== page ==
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April 25, 2012

This morning we looked out the window and saw several chipping sparrows and several white throated sparrows.  We had seen one of each earlier, but today there were several of them.  The chipping sparrow will go to the feeder, but both species are ground feeders.

Also on the one feeder we saw a male goldfinch in his brilliant yellow summer plumage.

Since our last entry we have had yellow-shafted flickers on the lawn, some doing the flicker dance. We have seen mallards and wood ducks on the pond.  One morning we had the hermit thrush, and while driving we spotted two night-hawks.

Here are pictures of the albina Junco and the Eurasian Collared dove mentioned last week.

Eurasian Collared dove Eurasian Collared Dove Albina Junco

What I'm Reading Now: 12 April 23

Dead by morning--Beverly Barton

Only one this week... it's been a little busy.

Dead by morning is the second in Barton's "Dead by..." trilogy. (Review of the first one, Dead by midnight, is here, although here it's reviewed under the original title, Time of death.) Maleah and Derek (introduced in Dead by midnight/Time of death) are reluctant partners in tracking down a killer targeting the agency they work for. Derek is a profiler; Maleah was engaged to the first victim of the serial killer whose signature is being copied. As their styles clash and their attraction builds heat, the pressure builds up on Griffin Powell, owner of the agency. It's not just Powell agents who are threatened; it's their loved ones. I enjoyed the romance, even though I could see it was inevitable, and the suspense was well-done. Barton lets you get well-acquainted with the characters before they're killed, a trick that makes you believe they won't actually die-- surely she wouldn't put that kind of effort into creating cannon fodder, would she? The brilliant thing is that because of the buildup, they're not just cannon fodder; you care, and you understand at a more instinctive level the other characters' shock, horror, anger, and fear. Be warned: it ends with a cliffhanger, so make sure you have access to Dead by nightfall  as well.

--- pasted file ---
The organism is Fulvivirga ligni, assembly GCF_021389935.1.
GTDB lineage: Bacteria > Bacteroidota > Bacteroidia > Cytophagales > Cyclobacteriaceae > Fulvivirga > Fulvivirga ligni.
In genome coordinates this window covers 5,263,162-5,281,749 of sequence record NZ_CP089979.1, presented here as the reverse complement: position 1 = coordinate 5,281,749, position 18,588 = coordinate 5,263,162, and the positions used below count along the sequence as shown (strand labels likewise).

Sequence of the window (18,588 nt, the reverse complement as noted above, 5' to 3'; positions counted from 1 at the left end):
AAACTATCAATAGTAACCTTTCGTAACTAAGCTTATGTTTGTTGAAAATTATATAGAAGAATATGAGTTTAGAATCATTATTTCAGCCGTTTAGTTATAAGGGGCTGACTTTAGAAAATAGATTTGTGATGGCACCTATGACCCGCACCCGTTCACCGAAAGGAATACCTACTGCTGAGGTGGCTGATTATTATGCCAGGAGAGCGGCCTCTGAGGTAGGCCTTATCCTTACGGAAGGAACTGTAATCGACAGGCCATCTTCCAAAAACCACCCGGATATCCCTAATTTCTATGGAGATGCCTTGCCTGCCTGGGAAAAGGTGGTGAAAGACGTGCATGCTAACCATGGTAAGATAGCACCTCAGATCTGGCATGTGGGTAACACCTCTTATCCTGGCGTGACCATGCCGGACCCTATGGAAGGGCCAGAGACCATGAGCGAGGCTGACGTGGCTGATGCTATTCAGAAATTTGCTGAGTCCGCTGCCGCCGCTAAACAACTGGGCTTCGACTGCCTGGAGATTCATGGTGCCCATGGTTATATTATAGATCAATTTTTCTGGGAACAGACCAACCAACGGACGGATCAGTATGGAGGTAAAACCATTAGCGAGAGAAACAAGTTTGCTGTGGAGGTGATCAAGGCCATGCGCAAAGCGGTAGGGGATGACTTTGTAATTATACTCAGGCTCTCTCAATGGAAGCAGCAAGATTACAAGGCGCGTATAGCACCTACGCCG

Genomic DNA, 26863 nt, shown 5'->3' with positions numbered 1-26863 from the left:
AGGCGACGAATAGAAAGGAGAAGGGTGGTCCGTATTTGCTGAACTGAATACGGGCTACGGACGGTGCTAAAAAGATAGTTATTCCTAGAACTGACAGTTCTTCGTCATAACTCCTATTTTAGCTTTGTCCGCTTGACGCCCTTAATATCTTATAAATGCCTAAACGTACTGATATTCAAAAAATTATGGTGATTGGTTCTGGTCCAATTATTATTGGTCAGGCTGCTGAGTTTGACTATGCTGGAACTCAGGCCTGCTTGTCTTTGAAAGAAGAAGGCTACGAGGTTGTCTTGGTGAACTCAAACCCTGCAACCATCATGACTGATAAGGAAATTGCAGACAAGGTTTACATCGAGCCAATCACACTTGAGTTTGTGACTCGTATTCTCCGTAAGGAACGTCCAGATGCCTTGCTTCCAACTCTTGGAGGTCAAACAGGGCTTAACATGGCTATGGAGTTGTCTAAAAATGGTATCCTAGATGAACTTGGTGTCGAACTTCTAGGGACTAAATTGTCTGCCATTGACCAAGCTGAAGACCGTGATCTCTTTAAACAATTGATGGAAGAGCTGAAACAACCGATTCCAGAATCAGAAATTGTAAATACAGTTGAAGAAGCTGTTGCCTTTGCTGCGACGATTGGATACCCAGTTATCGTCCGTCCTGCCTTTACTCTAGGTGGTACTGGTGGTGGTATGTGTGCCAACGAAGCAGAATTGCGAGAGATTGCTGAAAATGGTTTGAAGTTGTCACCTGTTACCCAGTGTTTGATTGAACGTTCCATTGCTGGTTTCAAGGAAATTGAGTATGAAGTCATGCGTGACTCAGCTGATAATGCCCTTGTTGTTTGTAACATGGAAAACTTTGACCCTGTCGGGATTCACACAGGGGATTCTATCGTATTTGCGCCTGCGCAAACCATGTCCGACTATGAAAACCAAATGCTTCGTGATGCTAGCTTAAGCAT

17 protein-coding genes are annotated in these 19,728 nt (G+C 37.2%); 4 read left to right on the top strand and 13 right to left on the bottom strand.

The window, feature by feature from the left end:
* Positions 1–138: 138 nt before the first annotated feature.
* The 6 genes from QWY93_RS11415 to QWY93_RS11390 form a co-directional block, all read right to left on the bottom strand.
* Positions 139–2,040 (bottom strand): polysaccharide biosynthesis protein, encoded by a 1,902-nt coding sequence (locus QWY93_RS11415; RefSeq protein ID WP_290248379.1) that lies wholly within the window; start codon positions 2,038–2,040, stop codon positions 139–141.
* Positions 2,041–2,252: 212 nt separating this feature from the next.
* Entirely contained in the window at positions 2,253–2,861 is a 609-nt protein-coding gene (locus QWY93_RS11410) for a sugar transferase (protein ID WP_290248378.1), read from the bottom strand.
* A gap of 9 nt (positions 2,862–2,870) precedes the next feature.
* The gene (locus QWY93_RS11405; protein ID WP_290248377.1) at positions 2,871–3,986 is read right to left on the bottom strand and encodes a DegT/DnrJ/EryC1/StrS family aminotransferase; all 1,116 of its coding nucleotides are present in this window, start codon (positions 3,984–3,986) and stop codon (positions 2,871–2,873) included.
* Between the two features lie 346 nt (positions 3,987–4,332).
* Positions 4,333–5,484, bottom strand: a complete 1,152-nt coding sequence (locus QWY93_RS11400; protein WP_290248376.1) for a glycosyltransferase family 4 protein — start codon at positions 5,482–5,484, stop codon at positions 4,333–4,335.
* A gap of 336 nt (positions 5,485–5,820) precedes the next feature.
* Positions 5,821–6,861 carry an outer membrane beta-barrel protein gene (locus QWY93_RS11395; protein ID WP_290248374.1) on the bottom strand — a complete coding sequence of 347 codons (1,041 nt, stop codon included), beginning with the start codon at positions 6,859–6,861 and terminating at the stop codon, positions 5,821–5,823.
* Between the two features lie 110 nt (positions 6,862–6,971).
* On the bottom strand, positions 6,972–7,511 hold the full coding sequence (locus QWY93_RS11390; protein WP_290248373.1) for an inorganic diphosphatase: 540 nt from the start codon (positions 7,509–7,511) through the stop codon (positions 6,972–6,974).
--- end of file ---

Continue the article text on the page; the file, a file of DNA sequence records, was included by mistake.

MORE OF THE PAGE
What I'm Reading Now: 12 April 17

The pure in heart-- Susan Hill
Through the fire-- Shawn Grady (didn’t finish)
Murder at the Laterne Rouge-- Cara Black (didn’t finish)
What angels fear-- C. S. Harris
Trail of the Spellmans-- Lisa Lutz

I'll be brief, since I'm running low on energy and I'm already late in posting.

The pure in heart is the second Simon Serrailler mystery. DCI Simon Serrailler is still trying to recover from the serial killer case in his small cathedral town a year ago (in The various haunts of men). It's affecting his personal life, too, and the sudden grave illness of his mentally handicapped sister isn't helping. When a young boy on his way to school is snatched, he tries to bury himself in his work, but the emotional load of a missing-child case is hardly what he needs. Hill does a wonderful job of making the various pressures on Simon and his family real and complex; she doesn't downplay the effects of violent death and crippling uncertainty. My only complaint is that the story wasn't tied up neatly, so I'll have to wait for the next one for some closure.

I have no real criticisms for Through the fire or Murder at the Laterne Rouge. They were reasonably well-written, with interesting settings. I suspect I had too much going on to give them my full attention. If your taste is to Christian fiction in the mystery/suspense/mild-romance genre, you could do worse than Through the fire. If you're intrigued by the seedy underbelly of Paris, definitely hunt up Murder at the Laterne Rouge.

I picked up What angels fear on a patron's indirect recommendation. She didn't say I should read it; she just went ahead and ordered every other book in the series. Coming from her, that's a rave review. So I read the first in the series. A lovely actress is murdered in a chapel in London. Sebastian St. Cyr, the Viscount Devlin, is accused of her murder, but he has no faith in what passes for due process in 1811, and determines to clear his name or die trying. St. Cyr is an odd sort of hero, one who claims to be completely selfish, but is seen to follow a much more altruistic path. He is also occasionally too good to be true, as he easily evades capture, charms every suspect into telling him the truth, has unusual tawny eyes, and even has near super-powers in night vision and hearing. (I'll give Harris a pass on that last, as there is apparently some sort of genetic abnormality that endows its bearers with enhanced night vision, sensitive hearing, and yellowy-brown irises.) Anyway, it was good fun.

I read Trail of the Spellmans a few weeks ago. Izzy Spellman is facing changes. She's avoiding ex-boyfriend number 13 (who's not really an ex-boyfriend yet, but Izzy believes in efficiency), her brother David has had a complete personality change, her sister Rae is avoiding the family PI business, and her parents are even weirder than usual. Then things really start going bad. Izzy might suddenly be the most normal person in the family. I've enjoyed all the Spellman documents (this is number 5) in all their goofiness, and I applaud Lutz's choice to keep her characters growing and changing. I'm very curious to see where she takes us (and the Spellmans) next.

(...so, this is me being brief, is it? Scary)